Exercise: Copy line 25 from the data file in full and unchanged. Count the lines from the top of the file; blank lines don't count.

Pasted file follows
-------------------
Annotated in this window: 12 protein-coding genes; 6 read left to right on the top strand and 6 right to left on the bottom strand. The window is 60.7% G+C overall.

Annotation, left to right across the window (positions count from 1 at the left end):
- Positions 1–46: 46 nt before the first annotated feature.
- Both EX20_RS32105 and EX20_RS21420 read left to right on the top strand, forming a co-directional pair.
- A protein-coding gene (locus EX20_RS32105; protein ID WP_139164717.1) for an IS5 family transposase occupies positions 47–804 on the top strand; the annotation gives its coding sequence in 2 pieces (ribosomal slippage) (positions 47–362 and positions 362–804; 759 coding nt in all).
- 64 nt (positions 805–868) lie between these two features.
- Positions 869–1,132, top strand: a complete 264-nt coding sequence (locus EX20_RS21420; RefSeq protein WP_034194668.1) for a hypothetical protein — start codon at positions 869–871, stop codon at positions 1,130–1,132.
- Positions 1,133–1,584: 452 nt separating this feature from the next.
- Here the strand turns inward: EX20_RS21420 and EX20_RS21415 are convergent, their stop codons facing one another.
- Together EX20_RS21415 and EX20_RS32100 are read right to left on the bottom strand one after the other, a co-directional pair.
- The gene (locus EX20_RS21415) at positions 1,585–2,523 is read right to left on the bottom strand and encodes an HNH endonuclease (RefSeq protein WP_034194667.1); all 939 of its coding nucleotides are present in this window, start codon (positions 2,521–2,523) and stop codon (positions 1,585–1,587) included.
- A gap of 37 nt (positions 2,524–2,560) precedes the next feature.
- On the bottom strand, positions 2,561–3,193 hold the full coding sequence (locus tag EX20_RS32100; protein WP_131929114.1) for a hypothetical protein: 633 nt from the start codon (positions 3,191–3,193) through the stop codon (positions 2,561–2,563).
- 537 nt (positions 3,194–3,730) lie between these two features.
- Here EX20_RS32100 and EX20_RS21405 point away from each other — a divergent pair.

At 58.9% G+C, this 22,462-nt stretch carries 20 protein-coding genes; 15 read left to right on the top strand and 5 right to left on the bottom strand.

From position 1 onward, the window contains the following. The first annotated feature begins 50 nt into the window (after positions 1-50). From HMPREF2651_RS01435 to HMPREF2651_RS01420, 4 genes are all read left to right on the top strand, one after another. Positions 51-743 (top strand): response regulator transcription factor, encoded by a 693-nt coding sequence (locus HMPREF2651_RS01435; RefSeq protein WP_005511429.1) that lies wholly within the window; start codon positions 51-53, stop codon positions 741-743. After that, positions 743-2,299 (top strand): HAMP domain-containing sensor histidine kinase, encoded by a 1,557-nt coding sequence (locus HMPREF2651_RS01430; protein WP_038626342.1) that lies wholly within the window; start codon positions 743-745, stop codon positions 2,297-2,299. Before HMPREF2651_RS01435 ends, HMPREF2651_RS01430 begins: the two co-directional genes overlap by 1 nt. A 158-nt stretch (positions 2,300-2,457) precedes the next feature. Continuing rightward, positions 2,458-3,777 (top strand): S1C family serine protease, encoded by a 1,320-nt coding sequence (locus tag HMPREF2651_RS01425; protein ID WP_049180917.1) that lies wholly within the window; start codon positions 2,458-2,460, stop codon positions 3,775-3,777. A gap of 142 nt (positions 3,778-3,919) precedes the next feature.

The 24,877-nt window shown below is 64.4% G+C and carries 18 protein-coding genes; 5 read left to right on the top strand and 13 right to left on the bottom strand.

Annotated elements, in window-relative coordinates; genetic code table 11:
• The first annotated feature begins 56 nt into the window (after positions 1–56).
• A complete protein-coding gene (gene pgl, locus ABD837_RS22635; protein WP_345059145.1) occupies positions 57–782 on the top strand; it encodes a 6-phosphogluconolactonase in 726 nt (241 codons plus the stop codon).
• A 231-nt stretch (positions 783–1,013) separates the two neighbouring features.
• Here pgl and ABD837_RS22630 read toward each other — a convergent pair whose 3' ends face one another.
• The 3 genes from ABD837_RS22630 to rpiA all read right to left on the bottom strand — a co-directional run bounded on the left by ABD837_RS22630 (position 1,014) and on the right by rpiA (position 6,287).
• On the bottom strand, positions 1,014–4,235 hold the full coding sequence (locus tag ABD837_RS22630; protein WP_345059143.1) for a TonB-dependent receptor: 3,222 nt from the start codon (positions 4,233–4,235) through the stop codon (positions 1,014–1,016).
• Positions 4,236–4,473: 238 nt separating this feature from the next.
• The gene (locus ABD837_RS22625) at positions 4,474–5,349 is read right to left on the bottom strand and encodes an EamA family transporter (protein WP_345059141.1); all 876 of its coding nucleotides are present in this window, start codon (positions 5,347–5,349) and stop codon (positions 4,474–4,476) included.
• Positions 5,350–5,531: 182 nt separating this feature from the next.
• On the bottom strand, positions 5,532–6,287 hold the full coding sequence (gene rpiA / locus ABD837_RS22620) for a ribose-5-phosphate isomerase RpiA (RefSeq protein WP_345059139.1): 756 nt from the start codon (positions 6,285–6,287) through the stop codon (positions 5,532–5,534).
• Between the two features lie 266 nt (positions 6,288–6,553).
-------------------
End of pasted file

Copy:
• On the bottom strand, positions 1,014–4,235 hold the full coding sequence (locus tag ABD837_RS22630; protein WP_345059143.1) for a TonB-dependent receptor: 3,222 nt from the start codon (positions 4,233–4,235) through the stop codon (positions 1,014–1,016).